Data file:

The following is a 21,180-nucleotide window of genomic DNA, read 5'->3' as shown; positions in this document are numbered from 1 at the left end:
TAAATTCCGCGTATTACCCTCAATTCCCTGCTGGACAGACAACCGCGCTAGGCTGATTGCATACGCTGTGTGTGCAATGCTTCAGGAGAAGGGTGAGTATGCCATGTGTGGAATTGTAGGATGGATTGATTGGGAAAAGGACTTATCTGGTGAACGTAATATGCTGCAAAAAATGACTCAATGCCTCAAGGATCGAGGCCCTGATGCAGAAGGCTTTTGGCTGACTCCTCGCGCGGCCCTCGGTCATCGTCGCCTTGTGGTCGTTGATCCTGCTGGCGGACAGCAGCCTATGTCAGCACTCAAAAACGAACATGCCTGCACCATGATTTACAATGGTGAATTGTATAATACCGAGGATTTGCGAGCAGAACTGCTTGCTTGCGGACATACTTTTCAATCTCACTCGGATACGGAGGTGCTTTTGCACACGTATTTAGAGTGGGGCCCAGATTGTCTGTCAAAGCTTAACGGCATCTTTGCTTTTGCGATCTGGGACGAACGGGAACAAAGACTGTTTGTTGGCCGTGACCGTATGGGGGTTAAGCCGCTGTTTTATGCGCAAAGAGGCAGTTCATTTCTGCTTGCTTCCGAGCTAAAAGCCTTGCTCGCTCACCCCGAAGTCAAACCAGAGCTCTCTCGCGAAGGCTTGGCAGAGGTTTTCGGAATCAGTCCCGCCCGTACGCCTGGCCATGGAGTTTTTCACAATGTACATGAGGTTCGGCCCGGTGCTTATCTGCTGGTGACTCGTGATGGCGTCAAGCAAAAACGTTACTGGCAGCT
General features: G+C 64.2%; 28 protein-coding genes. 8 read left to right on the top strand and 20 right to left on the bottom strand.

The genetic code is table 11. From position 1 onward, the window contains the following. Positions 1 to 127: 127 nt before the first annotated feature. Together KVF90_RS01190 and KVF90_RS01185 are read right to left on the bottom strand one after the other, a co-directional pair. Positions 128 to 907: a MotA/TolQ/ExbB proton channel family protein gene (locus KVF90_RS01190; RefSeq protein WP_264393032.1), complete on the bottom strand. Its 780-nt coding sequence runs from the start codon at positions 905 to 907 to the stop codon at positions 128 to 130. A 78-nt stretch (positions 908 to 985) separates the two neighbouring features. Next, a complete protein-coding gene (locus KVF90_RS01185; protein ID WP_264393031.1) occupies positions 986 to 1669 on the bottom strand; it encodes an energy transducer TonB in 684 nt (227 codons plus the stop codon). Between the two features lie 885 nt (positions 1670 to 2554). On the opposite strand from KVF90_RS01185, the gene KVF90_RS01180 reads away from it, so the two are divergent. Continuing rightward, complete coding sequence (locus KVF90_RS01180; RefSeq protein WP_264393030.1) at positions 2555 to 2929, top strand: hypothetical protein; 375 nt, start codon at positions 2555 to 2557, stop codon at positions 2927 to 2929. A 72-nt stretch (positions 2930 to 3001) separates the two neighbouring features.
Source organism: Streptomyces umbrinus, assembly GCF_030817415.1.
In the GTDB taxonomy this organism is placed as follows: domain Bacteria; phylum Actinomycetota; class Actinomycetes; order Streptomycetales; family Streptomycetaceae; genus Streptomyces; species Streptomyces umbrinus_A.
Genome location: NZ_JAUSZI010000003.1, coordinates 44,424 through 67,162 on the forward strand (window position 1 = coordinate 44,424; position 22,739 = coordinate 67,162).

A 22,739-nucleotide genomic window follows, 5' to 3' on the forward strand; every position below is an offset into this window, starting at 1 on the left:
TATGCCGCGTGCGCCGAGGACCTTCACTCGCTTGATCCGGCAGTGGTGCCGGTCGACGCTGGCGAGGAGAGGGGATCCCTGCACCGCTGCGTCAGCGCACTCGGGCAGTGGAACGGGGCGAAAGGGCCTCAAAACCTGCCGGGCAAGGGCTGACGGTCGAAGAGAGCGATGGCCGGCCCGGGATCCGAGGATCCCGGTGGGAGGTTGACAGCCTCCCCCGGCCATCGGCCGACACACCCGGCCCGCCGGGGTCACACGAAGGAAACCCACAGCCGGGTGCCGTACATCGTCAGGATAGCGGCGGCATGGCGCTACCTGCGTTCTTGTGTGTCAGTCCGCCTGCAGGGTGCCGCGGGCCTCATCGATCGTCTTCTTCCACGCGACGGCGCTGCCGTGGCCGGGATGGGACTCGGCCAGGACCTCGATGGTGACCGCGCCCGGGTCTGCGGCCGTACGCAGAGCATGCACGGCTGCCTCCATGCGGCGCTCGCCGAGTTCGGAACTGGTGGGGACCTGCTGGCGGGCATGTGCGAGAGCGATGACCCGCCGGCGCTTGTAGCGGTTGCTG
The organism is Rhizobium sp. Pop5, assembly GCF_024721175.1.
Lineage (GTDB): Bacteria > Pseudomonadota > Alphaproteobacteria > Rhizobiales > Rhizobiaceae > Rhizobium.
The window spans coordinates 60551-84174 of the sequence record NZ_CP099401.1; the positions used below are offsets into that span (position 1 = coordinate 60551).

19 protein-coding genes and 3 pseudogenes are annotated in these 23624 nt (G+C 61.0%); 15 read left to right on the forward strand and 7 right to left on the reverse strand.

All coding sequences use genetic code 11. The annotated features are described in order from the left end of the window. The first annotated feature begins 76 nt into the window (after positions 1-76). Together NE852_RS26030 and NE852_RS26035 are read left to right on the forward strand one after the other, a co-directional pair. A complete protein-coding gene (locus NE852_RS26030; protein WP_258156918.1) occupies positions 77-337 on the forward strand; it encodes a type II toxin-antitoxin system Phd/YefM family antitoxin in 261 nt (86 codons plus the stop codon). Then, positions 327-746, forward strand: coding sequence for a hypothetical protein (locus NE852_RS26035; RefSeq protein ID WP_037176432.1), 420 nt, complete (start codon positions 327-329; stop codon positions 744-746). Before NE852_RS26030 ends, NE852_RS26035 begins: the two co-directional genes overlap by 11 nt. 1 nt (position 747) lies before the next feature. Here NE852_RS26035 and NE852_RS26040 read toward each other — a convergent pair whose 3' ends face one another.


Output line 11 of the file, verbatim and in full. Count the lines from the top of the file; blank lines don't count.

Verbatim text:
Lineage (GTDB): Bacteria > Pseudomonadota > Alphaproteobacteria > Rhizobiales > Rhizobiaceae > Rhizobium.